Crafting brings comfort, community


Sofia Cole and Anna Marquardt

From warm wooly sweaters to gemstone adorned crowns, many students channel their creativity into creating gifts and crafts, Kimiko Garbe, Japanese Teacher and Knitting Club Sponsor, said.

Garbe has involved herself in a plethora of arts and crafts throughout her life. From enjoying painting in high school to now exploring knitting, Garbe feels as though each of her projects reflect a moment in her life.

“[With] my [projects], I can remember when and where I was [when] making them,” Garbe said. “[I look] at them and remember who I was as a person at the time.”

Each of Garbe’s knitting creations serve as a pillar of love for a family member, she elaborated, as she often knits items like sweaters and scarves to gift to loved ones. 

“[Knitting] shows that I care about different people because I make things for family and close friends,” Garbe said. “I like to make [the gifts] meaningful in some way.”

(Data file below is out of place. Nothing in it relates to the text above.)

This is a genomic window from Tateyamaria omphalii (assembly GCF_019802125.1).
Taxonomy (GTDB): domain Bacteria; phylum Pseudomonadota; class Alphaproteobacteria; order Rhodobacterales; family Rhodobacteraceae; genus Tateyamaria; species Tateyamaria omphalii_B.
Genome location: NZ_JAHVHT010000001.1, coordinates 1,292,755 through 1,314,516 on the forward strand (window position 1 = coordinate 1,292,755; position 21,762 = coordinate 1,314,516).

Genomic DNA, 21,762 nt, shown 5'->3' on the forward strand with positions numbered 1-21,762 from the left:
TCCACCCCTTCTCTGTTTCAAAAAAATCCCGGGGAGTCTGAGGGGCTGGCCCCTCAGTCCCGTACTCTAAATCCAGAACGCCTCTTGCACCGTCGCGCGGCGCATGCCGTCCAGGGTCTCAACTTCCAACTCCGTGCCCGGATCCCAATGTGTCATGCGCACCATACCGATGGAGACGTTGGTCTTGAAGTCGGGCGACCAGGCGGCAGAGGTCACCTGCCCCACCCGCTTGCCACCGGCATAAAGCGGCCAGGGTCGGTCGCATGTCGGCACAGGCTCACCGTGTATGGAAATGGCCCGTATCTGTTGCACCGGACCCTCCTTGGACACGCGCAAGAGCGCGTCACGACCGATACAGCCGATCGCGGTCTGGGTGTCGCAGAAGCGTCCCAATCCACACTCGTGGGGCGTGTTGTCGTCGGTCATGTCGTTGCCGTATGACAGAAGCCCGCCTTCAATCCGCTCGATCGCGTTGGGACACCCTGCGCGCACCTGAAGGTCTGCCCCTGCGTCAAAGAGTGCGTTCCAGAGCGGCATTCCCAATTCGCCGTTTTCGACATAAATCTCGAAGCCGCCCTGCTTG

Meeting every Monday after school in the Student Services Office, Knitting Club provides students with a positive environment to build connections while knitting and crocheting together, Garbe described.

“[Students enjoy] making something [while] also having a conversation at the same time and that’s the benefit of it being a club,” Garbe said.

Sharing the sentiment, Laura Croak, Journaling and Calligraphy Club Sponsor, commends South’s opportunities for students to get involved in arts and crafts through clubs. Becoming involved in Journaling and Calligraphy Club allowed Croak to explore her fascination with handwriting and learn the craft alongside several talented students. 

“I am honestly not the best at calligraphy, so I like to sponsor [the club] because I learn from students and can see their skills,” Croak said. “[The club] is an additional way to allow students to experience something new or continue diving into a hobby they are interested in.”

Immersing themself in arts and crafts outside of school, senior Emily Northrip has been doing cross stitch, embroidery, and sewing since their freshman year. Northrip regards cross stitching as a way to relax and bring their imagination to life, having done so with a set of fairy crowns used in a Stitched club photoshoot. 

“I really wanted to have mossy flower crowns [with] gemstones for my photoshoot,” Northrip said. “I couldn’t find what I wanted, so I just made it myself.”

Crocheting also serves as a peaceful way to unwind for sophomore Michaela Kissner. She noted how easy it is to crochet while watching TV or listening to music, and regards it as an enjoyable pastime. 

“Crochet can be very relaxing, especially with the repetitive motion,” Kissner said.